I have looked again at our output. We interviewed someone who had attended A&E and he told us of his experience. In the 1830 edition we also included clips from a consultant in emergency medicine and a consultant in acute medicine, as well as Shona Robison, the Health Secretary. The programme reported that 78% of patients had been treated within four hours, well below the Scottish Government’s own target of 95%. The interviewee made the point in his own words in both editions that, when he attended A&E again and decided to stay, he was told he faced a wait of four hours and was actually seen in about three-and-a-half hours – a timescale within the Scottish Government’s window.

I cannot agree with your assertion that we cut the interview in ways which provided “a wholly distorted version of the truth”. You appear to base this on the way in which different programmes – in this case, Reporting Scotland on television and Good Morning Scotland on radio – cut their clips. Any difference did not materially alter the story.

In all respects I am satisfied that our treatment of this story was fair, accurate and impartial.

 

Follow up complaint 1 submitted on March 1st.

The response makes no attempt at addressing the main components of the complaint.

The impression given by the items was that Allan Browne had been told by qualified hospital staff that his ankle had not been broken and that he would probably not be seen for 8 hours. This information had apparently persuaded Browne that he did not need urgent treatment. Only after hobbling in pain for a week did he realise that his ankle may in fact be worse than he was told. The impression was misleading. In both TV items, viewers were told Browne first attended A&E on Boxing Day. However in the uncut GMS radio broadcast Browne can be heard very clearly saying he slipped two days earlier on Christmas Eve. The decision by Reporting Scotland to edit the earlier radio interview meant viewers were denied the opportunity to judge whether Browne or his local hospital were responsible for the delay to his treatment.

The Reporting Scotland item strongly implied that Alan Browne was the victim of delayed treatment due to pressures on A&E. He complains as much. When the full facts of the story are laid out, it can be seen that this was not true. He voluntarily left A&E before seeing a qualified professional. Indeed there is a glaring inconsistency in the story, which is the matter of when Browne actually hurt his ankle. Was it on Boxing Day or was it Christmas Eve?

 

Response from BBC received on March 14th

We raised your further concerns with the Head of News and Current Affairs who has nothing to add to the response you’ve already received.

 

The complaint was moved to the Editorial Complaints Unit on March 15th.

The full, original complaint seen above was submitted.

 

Response received from the BBC Editorial Complaints Unit on March 27th

You say these featured a man with extreme views and a known antipathy towards the SNP, and were misleading. We considered your complaint against the guidelines on Accuracy and those on Impartiality.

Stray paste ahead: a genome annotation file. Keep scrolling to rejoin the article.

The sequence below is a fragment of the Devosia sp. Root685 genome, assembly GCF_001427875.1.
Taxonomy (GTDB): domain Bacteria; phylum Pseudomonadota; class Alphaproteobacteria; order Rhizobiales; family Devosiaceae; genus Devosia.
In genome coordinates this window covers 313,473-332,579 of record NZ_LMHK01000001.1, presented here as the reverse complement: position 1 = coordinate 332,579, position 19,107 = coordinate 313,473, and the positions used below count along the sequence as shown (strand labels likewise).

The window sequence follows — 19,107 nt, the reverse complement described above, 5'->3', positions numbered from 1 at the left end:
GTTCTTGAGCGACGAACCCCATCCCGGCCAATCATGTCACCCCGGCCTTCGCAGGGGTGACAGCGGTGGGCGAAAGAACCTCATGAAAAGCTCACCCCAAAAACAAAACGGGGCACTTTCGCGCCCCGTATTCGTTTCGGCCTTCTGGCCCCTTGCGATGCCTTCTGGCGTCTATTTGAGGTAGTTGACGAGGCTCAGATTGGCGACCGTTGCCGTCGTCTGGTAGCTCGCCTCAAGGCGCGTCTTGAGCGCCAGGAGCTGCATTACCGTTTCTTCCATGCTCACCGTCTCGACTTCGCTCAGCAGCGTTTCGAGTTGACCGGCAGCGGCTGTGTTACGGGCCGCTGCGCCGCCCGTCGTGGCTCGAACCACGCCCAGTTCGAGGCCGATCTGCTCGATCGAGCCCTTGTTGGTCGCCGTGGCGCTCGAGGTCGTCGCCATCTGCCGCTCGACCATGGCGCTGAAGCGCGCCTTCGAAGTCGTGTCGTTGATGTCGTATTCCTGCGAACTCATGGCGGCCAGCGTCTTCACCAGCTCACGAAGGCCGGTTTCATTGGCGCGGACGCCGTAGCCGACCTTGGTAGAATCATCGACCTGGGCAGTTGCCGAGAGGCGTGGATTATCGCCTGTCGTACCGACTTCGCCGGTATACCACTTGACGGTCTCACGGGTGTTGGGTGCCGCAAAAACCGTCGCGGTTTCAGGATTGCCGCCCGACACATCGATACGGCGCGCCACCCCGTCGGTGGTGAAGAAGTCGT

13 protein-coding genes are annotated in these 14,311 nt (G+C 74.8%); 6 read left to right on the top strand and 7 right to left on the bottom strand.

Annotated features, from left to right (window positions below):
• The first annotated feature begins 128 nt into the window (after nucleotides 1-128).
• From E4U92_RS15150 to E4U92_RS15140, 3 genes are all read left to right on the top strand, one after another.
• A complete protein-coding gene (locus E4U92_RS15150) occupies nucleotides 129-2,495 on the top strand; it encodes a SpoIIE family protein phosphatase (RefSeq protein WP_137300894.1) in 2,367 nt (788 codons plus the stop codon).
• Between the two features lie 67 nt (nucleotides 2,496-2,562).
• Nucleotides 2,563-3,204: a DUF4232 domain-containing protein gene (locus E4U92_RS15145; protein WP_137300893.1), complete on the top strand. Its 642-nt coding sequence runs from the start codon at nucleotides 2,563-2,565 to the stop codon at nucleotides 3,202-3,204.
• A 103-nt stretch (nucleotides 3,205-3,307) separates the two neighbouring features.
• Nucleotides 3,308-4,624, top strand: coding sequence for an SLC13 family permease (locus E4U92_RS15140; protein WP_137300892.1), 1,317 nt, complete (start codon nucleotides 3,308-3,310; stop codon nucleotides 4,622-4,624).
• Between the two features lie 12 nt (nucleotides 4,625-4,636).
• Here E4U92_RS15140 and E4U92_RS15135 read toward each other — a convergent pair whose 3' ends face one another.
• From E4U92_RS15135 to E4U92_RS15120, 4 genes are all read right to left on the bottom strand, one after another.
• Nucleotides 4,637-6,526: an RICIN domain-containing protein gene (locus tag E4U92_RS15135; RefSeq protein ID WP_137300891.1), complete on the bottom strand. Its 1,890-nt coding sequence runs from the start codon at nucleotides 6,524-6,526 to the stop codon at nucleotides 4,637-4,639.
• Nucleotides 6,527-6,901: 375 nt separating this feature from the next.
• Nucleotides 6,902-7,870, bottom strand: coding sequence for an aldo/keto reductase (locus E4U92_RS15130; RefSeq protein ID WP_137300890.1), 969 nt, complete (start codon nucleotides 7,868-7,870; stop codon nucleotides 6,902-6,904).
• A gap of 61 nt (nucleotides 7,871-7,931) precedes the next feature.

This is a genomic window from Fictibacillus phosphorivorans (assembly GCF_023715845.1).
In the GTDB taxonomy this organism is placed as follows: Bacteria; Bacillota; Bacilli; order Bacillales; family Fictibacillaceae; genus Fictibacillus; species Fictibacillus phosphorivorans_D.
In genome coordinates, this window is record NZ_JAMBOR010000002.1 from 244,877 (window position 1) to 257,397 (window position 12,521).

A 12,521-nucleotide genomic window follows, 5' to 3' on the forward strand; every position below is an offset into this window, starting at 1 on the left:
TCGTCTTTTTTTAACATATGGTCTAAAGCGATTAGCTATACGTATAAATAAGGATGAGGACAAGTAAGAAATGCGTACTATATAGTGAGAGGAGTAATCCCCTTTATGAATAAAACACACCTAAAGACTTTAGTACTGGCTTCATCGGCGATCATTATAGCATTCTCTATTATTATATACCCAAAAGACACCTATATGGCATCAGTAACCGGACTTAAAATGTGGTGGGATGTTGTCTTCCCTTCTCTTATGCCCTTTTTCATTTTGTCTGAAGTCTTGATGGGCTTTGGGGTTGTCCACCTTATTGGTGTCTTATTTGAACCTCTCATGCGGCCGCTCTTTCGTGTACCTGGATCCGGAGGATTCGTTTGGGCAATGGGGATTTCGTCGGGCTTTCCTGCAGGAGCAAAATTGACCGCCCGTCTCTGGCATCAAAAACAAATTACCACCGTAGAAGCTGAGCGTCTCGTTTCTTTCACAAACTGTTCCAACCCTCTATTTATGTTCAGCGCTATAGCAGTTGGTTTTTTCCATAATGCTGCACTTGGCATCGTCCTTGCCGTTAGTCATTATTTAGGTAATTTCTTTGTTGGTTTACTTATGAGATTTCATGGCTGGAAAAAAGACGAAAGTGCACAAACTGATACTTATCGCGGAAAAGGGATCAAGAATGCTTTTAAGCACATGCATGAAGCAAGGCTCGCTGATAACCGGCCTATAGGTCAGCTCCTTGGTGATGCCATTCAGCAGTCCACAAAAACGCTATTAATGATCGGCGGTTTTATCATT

The material which caused you concern was a short interview which featured as part of reports on NHS Scotland waiting times. This is what was said:

06:30

Suzanne Allan: Allan Browne is one of those affected by the long waiting times. He says he went to A&E with a suspected fractured ankle after slipping on ice, only to be told the wait would be more than eight hours and it probably wasn’t broken. He decided to go home and didn’t discover his ankle was broken until a week later.

AB: After a week of not being able to sleep properly because the pain in my foot was so sore I decided I’m going to have to go back to A&E and see if I can get an X-Ray and just wait regardless of how long it takes. So I went back again. This time I was told, a week later, there would be a four-hour wait. I thought, well that’s fine I can wait four hours, been waiting a week. And after about three-and-a-half hours I was eventually seen. I had an x-ray done and I spoke to a nurse and she told me I had fractured my ankle and should not have been walking about on it for a week.

13:30

Shelley Jofre: It’s a similar picture across the country. Allan Browne in Livingstone turned up at his local A&E after slipping on the ice. He was told he faced an eight hour wait so he gave up and went back a week later.

AB: This time I was told, a week later, there would be a four-hour wait. I thought, well that’s fine I can wait four hours, been waiting a week. And after about three-and-a-half hours I was eventually seen. I had an x-ray done and I spoke to a nurse and she told me I had fractured my ankle and should not have been walking about on it for a week. The advice I was originally given at Reception was wrong, and I should have waited.

18:30

SJ: Allan Browne ended up in A&E in Livingston on Boxing Day after slipping on the ice. Faced with an eight hour wait, he hobbled home and went back when the pain became unbearable.